Thursday, March 29, 2012

Chess and Starcraft

Today is going to be a bit different from my usual 3 Gs.....but its another G that I enjoy a lot, Gaming!

Now, some people hearing "gaming" and sneer at such a "waste of time".  That's fine.  Simple solution...don't play.  However, for many people gaming is a fun activity to share with friends.  For example, I play a lot of Starcraft 2 with high school friends that live in different areas of the country.  Using VOIP, we talk while we play.  Its a great way to share an activity and stay involved with friends I don't get to see very often.

In addition, studies have shown that games involving problem solving increase cognitive function and perceptual skills.  Another study of laparoscopic surgeons found that doctors who played video games were faster and less likely to make errors than their peers who did not play. 

Now that the "video games are bad.....mmmkkkaayyy" counter arguments are out of the way, I want to compare a modern Real Time Strategy(RTS) game to an old classic game no one would argue is bad for you: Chess, the game of Kings. 

A Chess board:

As everyone knows Chess a 2 person game, turn based game played on a board, where the players start with an equal army that can only move certain ways, and tries to force the other player into a checkmate.

A Starcraft 2 map:
Starcraft 2(SC2) is an RTS (in other words, both players make moves at the same time, instead of taking turns), where each player starts with 1 base and 6 worker units.  See the blue crescents on the map?  Those are resource patches.  In SC2 you use workers to collect money, which is then used to make new bases, buildings, and fighting units.  There are 3 different "races" you can play, and each race has ~15 unique units.  They walk on the ground, or fly in the air and some air units cannot attack ground units or vis a versa.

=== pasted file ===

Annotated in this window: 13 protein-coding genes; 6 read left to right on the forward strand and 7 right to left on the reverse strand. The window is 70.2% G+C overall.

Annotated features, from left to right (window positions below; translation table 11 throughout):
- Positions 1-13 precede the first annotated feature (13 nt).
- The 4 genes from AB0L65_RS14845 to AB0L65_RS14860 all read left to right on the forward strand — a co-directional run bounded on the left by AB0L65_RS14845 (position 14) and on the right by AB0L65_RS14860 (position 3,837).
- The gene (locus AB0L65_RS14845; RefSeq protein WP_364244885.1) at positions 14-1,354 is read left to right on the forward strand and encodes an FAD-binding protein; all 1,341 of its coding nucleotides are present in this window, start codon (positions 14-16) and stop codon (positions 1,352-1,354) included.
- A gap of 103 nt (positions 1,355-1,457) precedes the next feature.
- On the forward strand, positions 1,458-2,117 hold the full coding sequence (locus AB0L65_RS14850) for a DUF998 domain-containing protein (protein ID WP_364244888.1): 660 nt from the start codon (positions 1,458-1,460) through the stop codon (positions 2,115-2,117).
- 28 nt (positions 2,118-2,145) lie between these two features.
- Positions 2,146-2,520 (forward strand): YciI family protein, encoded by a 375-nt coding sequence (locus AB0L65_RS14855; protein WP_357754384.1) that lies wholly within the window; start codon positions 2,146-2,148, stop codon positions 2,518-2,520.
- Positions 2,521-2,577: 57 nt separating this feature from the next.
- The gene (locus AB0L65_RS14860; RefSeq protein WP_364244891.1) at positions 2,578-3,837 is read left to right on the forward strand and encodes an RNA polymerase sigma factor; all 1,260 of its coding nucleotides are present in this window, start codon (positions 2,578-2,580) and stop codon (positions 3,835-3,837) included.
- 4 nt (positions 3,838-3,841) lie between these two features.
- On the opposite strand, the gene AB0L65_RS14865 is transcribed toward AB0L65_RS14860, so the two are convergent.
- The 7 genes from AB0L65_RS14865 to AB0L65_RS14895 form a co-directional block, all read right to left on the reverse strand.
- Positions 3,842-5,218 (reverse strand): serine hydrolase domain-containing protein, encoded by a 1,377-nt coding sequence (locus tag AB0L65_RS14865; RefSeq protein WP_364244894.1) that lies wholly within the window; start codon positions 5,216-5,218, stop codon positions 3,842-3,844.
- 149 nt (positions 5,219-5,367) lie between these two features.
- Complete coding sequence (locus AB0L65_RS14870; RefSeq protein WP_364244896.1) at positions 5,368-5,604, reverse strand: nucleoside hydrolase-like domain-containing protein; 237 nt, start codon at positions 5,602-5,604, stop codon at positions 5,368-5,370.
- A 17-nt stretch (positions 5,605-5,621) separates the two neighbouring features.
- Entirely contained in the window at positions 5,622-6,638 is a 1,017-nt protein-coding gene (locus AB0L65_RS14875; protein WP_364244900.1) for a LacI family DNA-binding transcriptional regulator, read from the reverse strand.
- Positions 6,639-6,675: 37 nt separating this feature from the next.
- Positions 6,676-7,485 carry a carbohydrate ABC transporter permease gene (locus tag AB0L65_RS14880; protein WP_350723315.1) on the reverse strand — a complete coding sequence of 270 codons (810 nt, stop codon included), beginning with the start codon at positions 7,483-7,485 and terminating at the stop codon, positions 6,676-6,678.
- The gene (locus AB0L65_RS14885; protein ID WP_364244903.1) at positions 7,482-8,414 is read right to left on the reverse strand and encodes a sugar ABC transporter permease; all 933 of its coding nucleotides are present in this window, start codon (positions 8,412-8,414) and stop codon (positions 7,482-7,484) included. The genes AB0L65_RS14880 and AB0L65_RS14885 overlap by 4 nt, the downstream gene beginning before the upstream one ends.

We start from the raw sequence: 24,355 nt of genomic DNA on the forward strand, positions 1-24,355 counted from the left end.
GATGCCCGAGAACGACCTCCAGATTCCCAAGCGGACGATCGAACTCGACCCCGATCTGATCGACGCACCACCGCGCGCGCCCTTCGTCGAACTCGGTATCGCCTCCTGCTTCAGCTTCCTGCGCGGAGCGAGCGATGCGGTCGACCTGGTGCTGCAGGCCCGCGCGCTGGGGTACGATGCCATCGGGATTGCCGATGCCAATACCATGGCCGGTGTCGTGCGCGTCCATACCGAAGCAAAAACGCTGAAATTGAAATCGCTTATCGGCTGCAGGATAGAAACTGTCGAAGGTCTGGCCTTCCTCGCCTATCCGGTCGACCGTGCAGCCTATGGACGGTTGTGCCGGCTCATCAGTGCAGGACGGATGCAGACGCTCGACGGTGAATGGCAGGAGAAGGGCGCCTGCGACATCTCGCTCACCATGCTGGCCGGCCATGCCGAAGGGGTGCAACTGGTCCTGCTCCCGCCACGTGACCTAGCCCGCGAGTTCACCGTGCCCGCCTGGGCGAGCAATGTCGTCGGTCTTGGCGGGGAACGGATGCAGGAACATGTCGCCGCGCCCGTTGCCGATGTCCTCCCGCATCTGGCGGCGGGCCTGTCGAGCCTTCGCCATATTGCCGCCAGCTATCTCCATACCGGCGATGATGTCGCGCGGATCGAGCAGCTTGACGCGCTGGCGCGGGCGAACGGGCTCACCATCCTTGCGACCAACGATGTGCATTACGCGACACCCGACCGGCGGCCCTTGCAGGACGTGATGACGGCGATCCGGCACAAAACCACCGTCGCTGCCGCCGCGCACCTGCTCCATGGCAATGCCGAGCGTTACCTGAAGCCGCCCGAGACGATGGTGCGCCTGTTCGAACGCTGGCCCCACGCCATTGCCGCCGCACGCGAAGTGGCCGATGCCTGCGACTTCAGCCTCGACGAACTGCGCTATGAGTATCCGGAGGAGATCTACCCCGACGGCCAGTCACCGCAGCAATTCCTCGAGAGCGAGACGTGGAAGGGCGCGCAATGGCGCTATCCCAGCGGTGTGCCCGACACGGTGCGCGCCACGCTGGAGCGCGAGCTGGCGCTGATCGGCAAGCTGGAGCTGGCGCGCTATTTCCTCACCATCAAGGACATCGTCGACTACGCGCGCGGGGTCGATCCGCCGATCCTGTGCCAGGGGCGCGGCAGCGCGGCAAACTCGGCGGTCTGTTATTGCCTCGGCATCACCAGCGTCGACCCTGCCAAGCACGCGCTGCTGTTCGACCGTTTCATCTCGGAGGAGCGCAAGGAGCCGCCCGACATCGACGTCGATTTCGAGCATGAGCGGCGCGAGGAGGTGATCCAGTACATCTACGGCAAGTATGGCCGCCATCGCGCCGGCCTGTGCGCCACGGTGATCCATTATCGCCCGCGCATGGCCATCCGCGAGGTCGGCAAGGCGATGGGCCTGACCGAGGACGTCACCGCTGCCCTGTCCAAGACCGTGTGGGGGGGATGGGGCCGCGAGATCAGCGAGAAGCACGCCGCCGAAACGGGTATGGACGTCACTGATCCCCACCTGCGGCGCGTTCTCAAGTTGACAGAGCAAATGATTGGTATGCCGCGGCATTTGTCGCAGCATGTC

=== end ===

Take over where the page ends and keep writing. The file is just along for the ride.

Using these units, players attempt to keep their opponent from collecting money to build armies, destroy army units and buildings of their opponents, all while building their own units/buildings, collecting money, and scouting what their opponent is doing.

In summary, in chess you take turns and focus on army positioning to destroy each other.  In Starcraft, you have to build an economy, make your army at the same time your opponent is....oh and unlike chess, unless your enemies units are within a certain range of yours, you can't see them.

That's right.  Try playing chess while your opponent is making moves simultaneously, and you can only see the 2 squares adjacent to your own pieces. The difficulty, strategies involved, and additional requirements make SC2 a worthy successor to chess in the arena of strategy games.  It expands upon the army positioning that is so critical in chess, adding economic concerns, intelligence gathering and excellent hand coordination. 

Chess may indeed have been the game of kings, but Starcraft is a modern strategy game that I would argue is more involved, requires more thinking, and is more fun.

If any of that has grabbed your attention, check out this youtube video of a game between 2 pro players: Starcraft 2 gameplay

For anyone who enjoys strategy, competition, and out thinking opponents, I highly recommend checking out Starcraft 2.  Email me and we can even play some together.

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